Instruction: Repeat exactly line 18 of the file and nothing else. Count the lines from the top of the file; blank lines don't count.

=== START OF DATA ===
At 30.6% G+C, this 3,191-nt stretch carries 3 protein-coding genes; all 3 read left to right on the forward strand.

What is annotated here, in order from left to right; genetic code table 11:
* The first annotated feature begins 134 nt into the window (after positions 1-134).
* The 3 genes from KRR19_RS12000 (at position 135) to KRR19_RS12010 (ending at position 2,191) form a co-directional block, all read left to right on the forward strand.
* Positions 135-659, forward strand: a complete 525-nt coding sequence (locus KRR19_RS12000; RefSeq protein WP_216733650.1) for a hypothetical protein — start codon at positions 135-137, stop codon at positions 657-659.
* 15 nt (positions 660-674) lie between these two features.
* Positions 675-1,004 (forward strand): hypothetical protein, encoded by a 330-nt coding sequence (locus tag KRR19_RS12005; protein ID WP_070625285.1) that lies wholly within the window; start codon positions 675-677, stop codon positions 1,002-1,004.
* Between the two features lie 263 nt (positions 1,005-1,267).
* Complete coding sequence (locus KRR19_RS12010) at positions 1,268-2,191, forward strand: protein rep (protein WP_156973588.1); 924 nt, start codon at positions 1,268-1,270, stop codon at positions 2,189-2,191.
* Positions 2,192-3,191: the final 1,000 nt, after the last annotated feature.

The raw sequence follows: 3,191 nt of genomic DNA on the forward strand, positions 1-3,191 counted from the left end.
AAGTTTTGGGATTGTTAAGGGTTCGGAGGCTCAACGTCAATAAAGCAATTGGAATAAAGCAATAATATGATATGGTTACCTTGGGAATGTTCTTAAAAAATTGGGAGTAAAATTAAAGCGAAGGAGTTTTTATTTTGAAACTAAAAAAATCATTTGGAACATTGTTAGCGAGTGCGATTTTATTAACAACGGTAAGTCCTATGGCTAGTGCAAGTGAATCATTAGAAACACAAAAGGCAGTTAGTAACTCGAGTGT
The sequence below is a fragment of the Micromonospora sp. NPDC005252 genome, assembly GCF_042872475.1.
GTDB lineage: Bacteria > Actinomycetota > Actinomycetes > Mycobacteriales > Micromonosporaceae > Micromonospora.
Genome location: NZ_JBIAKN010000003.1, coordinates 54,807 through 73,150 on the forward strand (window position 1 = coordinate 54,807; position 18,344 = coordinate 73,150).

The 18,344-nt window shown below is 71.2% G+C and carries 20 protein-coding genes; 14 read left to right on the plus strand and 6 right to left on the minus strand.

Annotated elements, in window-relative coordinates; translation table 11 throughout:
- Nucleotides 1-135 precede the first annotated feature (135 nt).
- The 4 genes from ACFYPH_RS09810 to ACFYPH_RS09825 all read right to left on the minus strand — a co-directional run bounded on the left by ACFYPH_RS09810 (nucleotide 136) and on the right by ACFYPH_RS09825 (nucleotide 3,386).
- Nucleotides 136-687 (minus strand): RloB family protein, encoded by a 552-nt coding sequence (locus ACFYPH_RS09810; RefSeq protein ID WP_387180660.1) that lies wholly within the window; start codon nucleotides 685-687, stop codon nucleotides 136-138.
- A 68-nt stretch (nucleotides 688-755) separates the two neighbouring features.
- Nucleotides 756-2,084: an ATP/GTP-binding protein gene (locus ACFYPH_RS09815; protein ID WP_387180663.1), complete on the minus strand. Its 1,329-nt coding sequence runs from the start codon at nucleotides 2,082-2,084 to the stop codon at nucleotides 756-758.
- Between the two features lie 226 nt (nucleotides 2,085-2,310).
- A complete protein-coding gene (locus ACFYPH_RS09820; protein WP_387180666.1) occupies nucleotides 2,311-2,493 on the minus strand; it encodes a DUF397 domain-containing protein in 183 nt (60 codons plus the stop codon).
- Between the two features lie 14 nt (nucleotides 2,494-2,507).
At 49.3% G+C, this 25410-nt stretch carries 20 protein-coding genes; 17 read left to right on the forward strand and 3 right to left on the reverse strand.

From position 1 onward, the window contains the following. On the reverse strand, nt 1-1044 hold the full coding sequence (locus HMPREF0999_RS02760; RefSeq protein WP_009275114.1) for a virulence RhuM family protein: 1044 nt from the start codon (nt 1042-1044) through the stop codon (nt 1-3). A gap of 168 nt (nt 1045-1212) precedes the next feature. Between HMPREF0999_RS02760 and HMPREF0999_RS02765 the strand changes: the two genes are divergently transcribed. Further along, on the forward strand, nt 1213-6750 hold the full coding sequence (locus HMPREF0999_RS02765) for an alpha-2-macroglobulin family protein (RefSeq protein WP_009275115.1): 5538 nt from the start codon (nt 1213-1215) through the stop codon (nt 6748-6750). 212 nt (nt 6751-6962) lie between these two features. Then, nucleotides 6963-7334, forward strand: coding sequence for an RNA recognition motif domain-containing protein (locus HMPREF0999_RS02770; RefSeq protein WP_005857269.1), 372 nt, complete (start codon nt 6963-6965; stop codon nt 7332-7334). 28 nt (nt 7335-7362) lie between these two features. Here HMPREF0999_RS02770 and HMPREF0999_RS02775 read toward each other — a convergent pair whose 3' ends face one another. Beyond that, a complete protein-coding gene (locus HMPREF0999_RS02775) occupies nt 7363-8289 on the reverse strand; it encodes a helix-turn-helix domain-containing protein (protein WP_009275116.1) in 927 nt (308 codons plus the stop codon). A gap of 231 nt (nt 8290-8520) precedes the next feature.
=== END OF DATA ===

- Nucleotides 1-135 precede the first annotated feature (135 nt).